Rite of Election 2021
The following is the text of Bishop Rhoades’ remarks on February 21 and 28 at the Cathedral of the Immaculate Conception, Fort Wayne, and St. Matthew Cathedral, South Bend, during the Rite of Election.
It is a joy to look out at you who will soon be born anew and become members of the Body of Christ. I am sure that you and your godparents are excited about your initiation into the life of Christ through Baptism. Your sins will be forgiven and you will be born again, becoming sons and daughters of God. Through Confirmation, you will receive the strength of the Holy Spirit to live your new life in Christ. And in the Holy Eucharist, you will receive the food of eternal life.
After you are baptized, you will be able to dare to say “Our Father, who are in heaven.” Now I imagine you have already been praying the Lord’s Prayer as catechumens. But it will be different when you say the “Our Father” after you become Christians. In the early Church, the Lord’s Prayer was not revealed to catechumens until immediately before their Baptism. This was because they would not presume to say the Our Father until they received adoption as God’s sons and daughters. Divine sonship is not part of our human nature. We need to be reborn to heavenly life through the power of Christ the Son in order to have that dignity of sonship. You will receive that sonship when you enter sacramentally into the death of Jesus and are reborn united to Jesus, the divine Son of God. How awesome is the sacrament of Baptism in which we are metaphysically united to the only-begotten Son of God, joined to Him in such a way that we become sons and daughters of God. Baptism makes us able to call the all-powerful Creator of the universe “our Father” in a new and amazing way since we become participants in the eternal relationship of the Father and the Son through the Holy Spirit, sharers in the life of the Most Holy Trinity. As St. Paul wrote to the Galatians: “As proof that you are sons, God sent the Spirit of his Son into our hearts, crying out, ‘Abba, Father!” Catechumens, when you are baptized, you will receive this spirit of adoption through which you will be able to call God “Abba, Father.”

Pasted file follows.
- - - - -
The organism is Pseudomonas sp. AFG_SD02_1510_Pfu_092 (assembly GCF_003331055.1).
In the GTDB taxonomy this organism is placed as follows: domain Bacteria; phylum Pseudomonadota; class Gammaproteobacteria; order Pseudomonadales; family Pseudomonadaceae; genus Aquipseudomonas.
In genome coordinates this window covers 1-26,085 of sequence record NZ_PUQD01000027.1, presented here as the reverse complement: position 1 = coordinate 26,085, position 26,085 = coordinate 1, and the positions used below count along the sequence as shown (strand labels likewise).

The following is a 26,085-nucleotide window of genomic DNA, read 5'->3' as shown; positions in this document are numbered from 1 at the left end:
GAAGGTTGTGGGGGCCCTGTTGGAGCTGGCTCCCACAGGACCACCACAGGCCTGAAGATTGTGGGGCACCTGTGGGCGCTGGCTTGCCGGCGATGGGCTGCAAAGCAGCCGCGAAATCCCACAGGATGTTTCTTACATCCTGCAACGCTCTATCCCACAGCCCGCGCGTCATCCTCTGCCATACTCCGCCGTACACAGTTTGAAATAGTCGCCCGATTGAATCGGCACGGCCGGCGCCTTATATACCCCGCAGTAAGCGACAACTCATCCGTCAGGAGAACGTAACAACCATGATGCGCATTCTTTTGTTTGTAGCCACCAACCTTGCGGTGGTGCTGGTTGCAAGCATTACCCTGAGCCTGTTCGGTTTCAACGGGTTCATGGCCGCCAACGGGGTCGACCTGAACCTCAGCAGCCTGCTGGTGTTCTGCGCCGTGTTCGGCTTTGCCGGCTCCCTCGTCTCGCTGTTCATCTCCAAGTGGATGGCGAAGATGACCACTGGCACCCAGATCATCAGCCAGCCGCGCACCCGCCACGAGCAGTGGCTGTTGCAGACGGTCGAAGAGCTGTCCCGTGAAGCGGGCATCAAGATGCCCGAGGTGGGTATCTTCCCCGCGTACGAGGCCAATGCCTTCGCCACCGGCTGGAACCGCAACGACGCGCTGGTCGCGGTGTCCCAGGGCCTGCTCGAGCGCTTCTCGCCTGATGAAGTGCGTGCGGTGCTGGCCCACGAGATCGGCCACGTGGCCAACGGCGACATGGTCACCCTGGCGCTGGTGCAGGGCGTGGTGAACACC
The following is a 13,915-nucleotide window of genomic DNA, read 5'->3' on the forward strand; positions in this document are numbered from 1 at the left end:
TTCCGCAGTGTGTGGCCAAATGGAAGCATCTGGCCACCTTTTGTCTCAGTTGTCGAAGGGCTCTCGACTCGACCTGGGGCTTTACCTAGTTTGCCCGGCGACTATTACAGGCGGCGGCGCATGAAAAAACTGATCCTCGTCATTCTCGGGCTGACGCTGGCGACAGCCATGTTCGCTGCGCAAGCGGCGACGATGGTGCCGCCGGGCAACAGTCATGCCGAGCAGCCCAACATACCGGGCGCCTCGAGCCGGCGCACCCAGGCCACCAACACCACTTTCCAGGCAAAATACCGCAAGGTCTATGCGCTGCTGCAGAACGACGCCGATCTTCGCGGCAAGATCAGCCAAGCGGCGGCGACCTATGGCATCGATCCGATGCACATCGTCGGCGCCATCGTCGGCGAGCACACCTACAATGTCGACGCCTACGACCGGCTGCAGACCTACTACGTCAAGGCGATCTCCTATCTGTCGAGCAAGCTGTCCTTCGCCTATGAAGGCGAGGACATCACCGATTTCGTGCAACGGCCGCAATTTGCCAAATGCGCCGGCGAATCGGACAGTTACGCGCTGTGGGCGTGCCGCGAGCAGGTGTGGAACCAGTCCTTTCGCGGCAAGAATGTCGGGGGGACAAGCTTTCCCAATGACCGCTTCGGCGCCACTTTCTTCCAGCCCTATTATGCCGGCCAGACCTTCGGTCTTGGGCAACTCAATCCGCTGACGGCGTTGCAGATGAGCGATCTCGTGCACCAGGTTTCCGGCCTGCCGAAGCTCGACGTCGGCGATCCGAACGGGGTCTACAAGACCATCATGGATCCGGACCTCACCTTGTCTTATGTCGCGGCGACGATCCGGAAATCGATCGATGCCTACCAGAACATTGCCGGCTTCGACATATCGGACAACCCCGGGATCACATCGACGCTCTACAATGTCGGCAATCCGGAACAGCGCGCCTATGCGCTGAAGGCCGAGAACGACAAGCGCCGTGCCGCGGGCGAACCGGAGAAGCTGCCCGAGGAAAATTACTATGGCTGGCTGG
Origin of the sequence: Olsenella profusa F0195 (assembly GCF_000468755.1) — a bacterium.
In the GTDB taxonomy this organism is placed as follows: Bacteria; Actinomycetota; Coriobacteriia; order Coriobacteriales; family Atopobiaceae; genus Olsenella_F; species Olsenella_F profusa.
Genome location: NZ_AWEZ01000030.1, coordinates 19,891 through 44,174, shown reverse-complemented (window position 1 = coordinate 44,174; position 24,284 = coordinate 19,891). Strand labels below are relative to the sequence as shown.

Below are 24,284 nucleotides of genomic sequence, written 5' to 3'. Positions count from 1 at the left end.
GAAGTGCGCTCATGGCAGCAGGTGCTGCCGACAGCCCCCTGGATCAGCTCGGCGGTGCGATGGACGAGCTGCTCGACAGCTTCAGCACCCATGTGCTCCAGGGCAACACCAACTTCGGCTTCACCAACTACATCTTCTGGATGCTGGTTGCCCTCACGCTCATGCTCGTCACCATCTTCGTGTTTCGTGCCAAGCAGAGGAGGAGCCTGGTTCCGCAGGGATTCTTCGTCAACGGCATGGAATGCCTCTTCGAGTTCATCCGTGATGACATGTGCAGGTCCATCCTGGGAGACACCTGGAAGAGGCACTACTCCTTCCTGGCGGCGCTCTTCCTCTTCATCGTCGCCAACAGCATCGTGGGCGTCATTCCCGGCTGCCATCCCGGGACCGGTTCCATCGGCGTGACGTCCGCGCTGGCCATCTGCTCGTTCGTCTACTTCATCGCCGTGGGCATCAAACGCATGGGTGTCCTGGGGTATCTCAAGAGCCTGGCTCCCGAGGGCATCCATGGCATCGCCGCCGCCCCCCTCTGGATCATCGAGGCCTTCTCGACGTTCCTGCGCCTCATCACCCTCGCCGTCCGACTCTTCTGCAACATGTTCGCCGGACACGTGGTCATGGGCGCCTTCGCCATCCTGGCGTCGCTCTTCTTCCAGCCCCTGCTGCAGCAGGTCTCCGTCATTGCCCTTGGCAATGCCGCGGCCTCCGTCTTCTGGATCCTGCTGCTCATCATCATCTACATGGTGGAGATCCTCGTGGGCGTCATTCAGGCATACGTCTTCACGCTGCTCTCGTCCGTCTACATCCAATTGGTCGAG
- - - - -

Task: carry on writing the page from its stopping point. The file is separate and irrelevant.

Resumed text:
I once spoke with some Jewish rabbis about how they understood God as Father. After all, we do see God revealed as Father in the Old Testament. And, yes, they told me they considered God as Father in the sense of being the Creator of the universe and of all people. He was the giver of life and the giver of the law. In the book of the prophet Hosea, we heard how God spoke of the people of Israel as His son. The God of Israel was understood to be the father of His people. Yet, the rabbis told me that they rarely addressed God as father in their individual prayers. They didn’t relate to God in the same way as Christians in the sense of deep personal intimacy. God as father was more of a metaphor referring to God as life-giver and law-giver.
I have always been very interested in how non-Christians relate to God. So I also once asked a Muslim imam about whether he related to God as his father. The imam told me that he didn’t relate to God as his father. Unlike Jews, Muslims do not formally apply “father” to God.
I mention this because we often don’t realize how remarkable it was that Jesus taught the disciples to address God so intimately and affectionately as Abba, Dad. We can only do so because we are united to the Son through Baptism. So catechumens, how wonderful it will be when you pray the Our F